Teen Commits Suicide After Being Bullied Online

Amanda Todd of Port Coquitlam, British Columbia, died on Oct. 10 from suicide. Her reason for taking her own life was one that seems to be common these days: cyber-bullying. Sadly, she posted a video on YouTube called “My story: Struggling, bullying, suicide, self harm” about her battle, saying “Every day, I think, why am I still here? I’m stuck. What’s left of me now? Nothing stops. I have nobody. I need someone. My name is Amanda Todd.”

In this video, she describes what happened, explaining how she was coerced into flashing the camera while web chatting, being contacted by a unkown man who had all of her information and who threatened to post the picture to everyone, how he made the picture his profile picture on Facebook, and how the picture was sent to everyone she knew. She also described being bullied and beat up by students at a school, moving to a new location but nothing changing, and suffering from anxiety and depression.

Below is the video. This honestly makes me sick to my stomach to hear of someone so young feeling that she had nothing left to live for, all because of people being cruel and unforgiving of her mistake. I can speak from experience of being bullied in middle school all because of rumors that were not true. I remember not wanting to go to the cafeteria or gym during lunch, finding somewhere else to go where I wouldn’t be harassed, and having my name written on bathroom walls. It’s not a good feeling. But we all must learn to support one another and not be so judgemental.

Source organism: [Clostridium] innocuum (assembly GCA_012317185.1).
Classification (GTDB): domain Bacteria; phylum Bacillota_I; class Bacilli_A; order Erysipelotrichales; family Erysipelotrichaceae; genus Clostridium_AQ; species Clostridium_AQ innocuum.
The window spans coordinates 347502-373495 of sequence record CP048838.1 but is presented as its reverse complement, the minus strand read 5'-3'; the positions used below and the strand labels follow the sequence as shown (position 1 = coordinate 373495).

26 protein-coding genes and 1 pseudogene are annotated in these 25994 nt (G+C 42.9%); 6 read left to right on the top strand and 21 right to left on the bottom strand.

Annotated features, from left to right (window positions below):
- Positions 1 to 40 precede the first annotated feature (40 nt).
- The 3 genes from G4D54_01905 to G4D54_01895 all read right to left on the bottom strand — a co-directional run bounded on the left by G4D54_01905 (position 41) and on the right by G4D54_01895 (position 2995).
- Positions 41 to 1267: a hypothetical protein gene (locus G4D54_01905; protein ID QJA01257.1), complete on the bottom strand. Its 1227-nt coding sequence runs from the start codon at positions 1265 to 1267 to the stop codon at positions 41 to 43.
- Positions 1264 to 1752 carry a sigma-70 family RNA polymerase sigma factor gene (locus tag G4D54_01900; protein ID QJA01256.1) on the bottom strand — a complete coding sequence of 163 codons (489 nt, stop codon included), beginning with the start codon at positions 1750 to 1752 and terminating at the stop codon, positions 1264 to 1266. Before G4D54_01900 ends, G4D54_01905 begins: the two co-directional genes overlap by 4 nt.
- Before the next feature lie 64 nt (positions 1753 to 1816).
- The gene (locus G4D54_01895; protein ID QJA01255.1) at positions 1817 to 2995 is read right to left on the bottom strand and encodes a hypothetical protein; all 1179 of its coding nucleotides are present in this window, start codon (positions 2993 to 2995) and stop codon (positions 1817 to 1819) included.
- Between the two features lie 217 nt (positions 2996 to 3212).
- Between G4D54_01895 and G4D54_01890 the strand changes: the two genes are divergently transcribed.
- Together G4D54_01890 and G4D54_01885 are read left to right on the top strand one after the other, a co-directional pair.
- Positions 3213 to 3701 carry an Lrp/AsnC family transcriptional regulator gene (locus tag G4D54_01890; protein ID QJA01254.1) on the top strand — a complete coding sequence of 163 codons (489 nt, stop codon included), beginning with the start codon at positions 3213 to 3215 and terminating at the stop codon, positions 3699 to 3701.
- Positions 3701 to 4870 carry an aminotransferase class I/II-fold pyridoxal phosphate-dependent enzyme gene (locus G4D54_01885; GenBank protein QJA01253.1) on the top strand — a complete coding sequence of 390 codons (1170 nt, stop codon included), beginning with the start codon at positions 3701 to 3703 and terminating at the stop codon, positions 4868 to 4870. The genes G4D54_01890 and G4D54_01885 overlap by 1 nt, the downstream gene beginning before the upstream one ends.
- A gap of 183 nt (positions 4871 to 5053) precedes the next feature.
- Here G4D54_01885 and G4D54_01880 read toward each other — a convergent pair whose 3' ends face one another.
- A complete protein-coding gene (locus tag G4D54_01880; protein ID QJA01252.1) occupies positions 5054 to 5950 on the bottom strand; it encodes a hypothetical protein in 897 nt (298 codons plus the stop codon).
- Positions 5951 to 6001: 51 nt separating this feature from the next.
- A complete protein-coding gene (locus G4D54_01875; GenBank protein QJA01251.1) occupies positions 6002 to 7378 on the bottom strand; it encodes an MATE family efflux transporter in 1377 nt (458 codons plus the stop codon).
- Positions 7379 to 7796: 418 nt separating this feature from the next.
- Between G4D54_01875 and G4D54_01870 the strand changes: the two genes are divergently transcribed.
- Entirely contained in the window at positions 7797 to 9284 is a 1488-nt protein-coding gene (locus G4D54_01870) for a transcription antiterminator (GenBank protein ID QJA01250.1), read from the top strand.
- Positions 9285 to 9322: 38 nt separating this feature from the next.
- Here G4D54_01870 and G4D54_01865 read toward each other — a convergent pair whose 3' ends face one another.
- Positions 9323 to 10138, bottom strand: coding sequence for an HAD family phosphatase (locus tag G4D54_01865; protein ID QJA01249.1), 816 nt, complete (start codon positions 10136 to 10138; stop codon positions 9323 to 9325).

If you or anyone you know is suffering from bullying, whether it’s in person or on the web, check out the links below Amanda’s video. I encourage you to have faith and seek out help. Believe in yourself and know that nothing lasts forever. There is a season for everything. Use that negative energy and turn it into something positive. Prove them wrong.


Helpful Links:



If you or someone you know is in suicidal crisis or emotional distress please call the National Suicide Prevention Lifeline at 1-800-273-TALK (8255), a free, 24-hour hotline. Your call will be routed to the nearest crisis center to you.

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